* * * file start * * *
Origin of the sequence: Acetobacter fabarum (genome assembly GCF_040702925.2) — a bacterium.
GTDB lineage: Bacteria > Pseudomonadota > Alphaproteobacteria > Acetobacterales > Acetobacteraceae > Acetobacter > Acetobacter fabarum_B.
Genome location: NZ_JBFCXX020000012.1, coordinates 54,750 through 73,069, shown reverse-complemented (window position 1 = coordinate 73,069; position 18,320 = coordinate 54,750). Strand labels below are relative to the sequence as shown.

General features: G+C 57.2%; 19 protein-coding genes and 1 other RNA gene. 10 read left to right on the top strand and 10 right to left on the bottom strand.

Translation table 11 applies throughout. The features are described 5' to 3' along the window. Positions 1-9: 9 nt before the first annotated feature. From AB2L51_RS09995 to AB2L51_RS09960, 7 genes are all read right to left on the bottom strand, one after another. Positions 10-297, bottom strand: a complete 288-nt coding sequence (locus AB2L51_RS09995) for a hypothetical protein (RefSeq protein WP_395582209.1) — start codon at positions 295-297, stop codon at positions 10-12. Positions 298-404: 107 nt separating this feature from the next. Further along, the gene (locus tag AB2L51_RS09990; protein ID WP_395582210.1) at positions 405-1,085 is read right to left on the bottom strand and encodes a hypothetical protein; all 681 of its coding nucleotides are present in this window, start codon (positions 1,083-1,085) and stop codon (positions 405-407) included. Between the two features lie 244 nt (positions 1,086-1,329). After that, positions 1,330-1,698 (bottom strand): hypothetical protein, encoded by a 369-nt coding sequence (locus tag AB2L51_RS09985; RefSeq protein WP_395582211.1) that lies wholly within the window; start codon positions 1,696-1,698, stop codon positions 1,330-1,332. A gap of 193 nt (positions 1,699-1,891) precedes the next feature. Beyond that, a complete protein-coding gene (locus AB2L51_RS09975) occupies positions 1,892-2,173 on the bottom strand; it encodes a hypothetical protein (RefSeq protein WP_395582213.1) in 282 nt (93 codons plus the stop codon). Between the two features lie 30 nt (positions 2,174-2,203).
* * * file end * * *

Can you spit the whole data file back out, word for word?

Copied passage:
Origin of the sequence: Acetobacter fabarum (genome assembly GCF_040702925.2) — a bacterium.
GTDB lineage: Bacteria > Pseudomonadota > Alphaproteobacteria > Acetobacterales > Acetobacteraceae > Acetobacter > Acetobacter fabarum_B.
Genome location: NZ_JBFCXX020000012.1, coordinates 54,750 through 73,069, shown reverse-complemented (window position 1 = coordinate 73,069; position 18,320 = coordinate 54,750). Strand labels below are relative to the sequence as shown.

General features: G+C 57.2%; 19 protein-coding genes and 1 other RNA gene. 10 read left to right on the top strand and 10 right to left on the bottom strand.

Translation table 11 applies throughout. The features are described 5' to 3' along the window. Positions 1-9: 9 nt before the first annotated feature. From AB2L51_RS09995 to AB2L51_RS09960, 7 genes are all read right to left on the bottom strand, one after another. Positions 10-297, bottom strand: a complete 288-nt coding sequence (locus AB2L51_RS09995) for a hypothetical protein (RefSeq protein WP_395582209.1) — start codon at positions 295-297, stop codon at positions 10-12. Positions 298-404: 107 nt separating this feature from the next. Further along, the gene (locus tag AB2L51_RS09990; protein ID WP_395582210.1) at positions 405-1,085 is read right to left on the bottom strand and encodes a hypothetical protein; all 681 of its coding nucleotides are present in this window, start codon (positions 1,083-1,085) and stop codon (positions 405-407) included. Between the two features lie 244 nt (positions 1,086-1,329). After that, positions 1,330-1,698 (bottom strand): hypothetical protein, encoded by a 369-nt coding sequence (locus tag AB2L51_RS09985; RefSeq protein WP_395582211.1) that lies wholly within the window; start codon positions 1,696-1,698, stop codon positions 1,330-1,332. A gap of 193 nt (positions 1,699-1,891) precedes the next feature. Beyond that, a complete protein-coding gene (locus AB2L51_RS09975) occupies positions 1,892-2,173 on the bottom strand; it encodes a hypothetical protein (RefSeq protein WP_395582213.1) in 282 nt (93 codons plus the stop codon). Between the two features lie 30 nt (positions 2,174-2,203).